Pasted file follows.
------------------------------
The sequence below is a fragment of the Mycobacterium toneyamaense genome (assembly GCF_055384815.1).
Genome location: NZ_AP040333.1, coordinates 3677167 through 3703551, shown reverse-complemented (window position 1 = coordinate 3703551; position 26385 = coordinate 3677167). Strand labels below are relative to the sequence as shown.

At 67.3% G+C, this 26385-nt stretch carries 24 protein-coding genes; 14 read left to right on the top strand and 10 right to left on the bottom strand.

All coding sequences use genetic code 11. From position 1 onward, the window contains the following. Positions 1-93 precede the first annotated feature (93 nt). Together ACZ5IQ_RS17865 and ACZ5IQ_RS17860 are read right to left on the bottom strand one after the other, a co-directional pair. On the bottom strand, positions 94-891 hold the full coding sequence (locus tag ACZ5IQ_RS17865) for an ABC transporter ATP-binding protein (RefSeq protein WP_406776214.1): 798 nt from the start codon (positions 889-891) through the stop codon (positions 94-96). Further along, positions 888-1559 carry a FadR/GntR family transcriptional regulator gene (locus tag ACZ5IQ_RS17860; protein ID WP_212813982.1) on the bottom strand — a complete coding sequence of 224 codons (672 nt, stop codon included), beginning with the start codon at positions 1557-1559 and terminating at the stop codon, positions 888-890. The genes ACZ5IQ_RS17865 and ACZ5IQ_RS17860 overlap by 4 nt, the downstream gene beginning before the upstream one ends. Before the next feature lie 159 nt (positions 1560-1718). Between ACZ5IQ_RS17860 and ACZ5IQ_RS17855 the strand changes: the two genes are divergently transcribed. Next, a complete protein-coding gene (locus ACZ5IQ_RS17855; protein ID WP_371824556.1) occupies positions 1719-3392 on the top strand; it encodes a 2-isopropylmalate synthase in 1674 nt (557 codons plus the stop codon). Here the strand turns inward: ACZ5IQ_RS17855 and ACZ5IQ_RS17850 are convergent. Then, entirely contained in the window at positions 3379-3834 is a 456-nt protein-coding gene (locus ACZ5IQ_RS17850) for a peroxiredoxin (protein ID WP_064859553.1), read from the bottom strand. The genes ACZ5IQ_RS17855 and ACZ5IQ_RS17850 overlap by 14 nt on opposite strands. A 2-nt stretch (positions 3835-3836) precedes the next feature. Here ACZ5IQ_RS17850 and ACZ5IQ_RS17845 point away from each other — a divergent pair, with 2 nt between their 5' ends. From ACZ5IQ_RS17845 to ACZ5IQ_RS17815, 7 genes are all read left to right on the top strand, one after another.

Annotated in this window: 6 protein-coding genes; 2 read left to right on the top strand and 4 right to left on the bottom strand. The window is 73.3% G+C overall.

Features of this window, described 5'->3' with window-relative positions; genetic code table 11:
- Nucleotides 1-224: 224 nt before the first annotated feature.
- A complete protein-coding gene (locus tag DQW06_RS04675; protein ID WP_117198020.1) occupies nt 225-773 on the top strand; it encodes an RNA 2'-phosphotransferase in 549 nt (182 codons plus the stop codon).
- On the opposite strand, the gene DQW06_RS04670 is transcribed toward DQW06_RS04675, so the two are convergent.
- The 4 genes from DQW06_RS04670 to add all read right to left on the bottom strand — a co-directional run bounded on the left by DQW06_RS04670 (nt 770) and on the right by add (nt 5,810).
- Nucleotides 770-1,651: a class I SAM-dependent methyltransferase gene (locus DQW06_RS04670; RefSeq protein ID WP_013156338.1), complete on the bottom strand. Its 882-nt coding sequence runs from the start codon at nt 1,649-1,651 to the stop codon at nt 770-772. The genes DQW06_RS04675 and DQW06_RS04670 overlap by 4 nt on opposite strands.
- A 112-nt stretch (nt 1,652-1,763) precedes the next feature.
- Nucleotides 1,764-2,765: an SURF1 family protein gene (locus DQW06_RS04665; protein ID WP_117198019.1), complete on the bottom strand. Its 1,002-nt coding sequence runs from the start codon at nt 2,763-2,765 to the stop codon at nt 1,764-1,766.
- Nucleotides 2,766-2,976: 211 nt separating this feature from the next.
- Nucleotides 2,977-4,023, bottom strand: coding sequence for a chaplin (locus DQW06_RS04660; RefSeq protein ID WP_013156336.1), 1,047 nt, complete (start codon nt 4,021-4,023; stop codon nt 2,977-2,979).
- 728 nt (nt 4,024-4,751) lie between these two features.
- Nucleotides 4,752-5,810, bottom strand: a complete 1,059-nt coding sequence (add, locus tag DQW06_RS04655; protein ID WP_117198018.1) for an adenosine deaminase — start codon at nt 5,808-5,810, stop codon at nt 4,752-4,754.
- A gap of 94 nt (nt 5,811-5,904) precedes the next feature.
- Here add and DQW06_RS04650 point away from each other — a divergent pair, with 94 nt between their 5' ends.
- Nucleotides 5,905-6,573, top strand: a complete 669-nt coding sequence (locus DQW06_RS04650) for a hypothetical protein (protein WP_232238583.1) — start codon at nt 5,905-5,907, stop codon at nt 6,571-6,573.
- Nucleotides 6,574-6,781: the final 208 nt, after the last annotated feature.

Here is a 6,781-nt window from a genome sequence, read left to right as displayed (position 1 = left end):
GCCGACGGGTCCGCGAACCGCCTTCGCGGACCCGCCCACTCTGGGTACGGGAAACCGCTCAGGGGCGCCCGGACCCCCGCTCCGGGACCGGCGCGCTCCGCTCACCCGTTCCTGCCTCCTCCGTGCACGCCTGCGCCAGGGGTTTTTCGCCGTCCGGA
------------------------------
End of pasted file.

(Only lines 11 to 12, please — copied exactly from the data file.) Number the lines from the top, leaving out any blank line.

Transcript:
- Nucleotides 770-1,651: a class I SAM-dependent methyltransferase gene (locus DQW06_RS04670; RefSeq protein ID WP_013156338.1), complete on the bottom strand. Its 882-nt coding sequence runs from the start codon at nt 1,649-1,651 to the stop codon at nt 770-772. The genes DQW06_RS04675 and DQW06_RS04670 overlap by 4 nt on opposite strands.
- A 112-nt stretch (nt 1,652-1,763) precedes the next feature.